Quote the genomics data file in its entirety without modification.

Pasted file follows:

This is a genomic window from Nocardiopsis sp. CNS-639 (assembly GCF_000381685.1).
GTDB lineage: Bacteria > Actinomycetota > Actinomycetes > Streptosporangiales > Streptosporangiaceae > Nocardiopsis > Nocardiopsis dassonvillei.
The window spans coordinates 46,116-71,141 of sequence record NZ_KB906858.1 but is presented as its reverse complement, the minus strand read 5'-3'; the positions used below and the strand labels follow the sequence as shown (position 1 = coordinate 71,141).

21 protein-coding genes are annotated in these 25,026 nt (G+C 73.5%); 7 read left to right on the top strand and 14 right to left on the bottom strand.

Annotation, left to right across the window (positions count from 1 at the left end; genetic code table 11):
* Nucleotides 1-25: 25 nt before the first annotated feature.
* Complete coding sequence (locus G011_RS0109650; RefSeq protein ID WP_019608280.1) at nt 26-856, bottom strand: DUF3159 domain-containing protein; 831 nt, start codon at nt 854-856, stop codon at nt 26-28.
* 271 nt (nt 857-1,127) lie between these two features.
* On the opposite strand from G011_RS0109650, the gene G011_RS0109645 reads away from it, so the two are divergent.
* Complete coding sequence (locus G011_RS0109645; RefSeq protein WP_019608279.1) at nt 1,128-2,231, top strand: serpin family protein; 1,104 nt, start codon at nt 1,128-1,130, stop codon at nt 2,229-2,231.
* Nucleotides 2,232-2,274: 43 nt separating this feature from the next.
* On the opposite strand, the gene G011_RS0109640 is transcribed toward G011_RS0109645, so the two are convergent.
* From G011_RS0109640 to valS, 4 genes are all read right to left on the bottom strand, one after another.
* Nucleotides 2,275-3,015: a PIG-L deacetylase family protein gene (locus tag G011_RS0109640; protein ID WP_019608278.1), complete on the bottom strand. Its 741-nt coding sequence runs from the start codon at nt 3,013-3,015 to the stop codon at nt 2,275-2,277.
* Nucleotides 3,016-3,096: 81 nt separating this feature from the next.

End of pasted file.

This is a genomic window from Nocardiopsis sp. CNS-639 (assembly GCF_000381685.1).
GTDB lineage: Bacteria > Actinomycetota > Actinomycetes > Streptosporangiales > Streptosporangiaceae > Nocardiopsis > Nocardiopsis dassonvillei.
The window spans coordinates 46,116-71,141 of sequence record NZ_KB906858.1 but is presented as its reverse complement, the minus strand read 5'-3'; the positions used below and the strand labels follow the sequence as shown (position 1 = coordinate 71,141).

21 protein-coding genes are annotated in these 25,026 nt (G+C 73.5%); 7 read left to right on the top strand and 14 right to left on the bottom strand.

Annotation, left to right across the window (positions count from 1 at the left end; genetic code table 11):
* Nucleotides 1-25: 25 nt before the first annotated feature.
* Complete coding sequence (locus G011_RS0109650; RefSeq protein ID WP_019608280.1) at nt 26-856, bottom strand: DUF3159 domain-containing protein; 831 nt, start codon at nt 854-856, stop codon at nt 26-28.
* 271 nt (nt 857-1,127) lie between these two features.
* On the opposite strand from G011_RS0109650, the gene G011_RS0109645 reads away from it, so the two are divergent.
* Complete coding sequence (locus G011_RS0109645; RefSeq protein WP_019608279.1) at nt 1,128-2,231, top strand: serpin family protein; 1,104 nt, start codon at nt 1,128-1,130, stop codon at nt 2,229-2,231.
* Nucleotides 2,232-2,274: 43 nt separating this feature from the next.
* On the opposite strand, the gene G011_RS0109640 is transcribed toward G011_RS0109645, so the two are convergent.
* From G011_RS0109640 to valS, 4 genes are all read right to left on the bottom strand, one after another.
* Nucleotides 2,275-3,015: a PIG-L deacetylase family protein gene (locus tag G011_RS0109640; protein ID WP_019608278.1), complete on the bottom strand. Its 741-nt coding sequence runs from the start codon at nt 3,013-3,015 to the stop codon at nt 2,275-2,277.
* Nucleotides 3,016-3,096: 81 nt separating this feature from the next.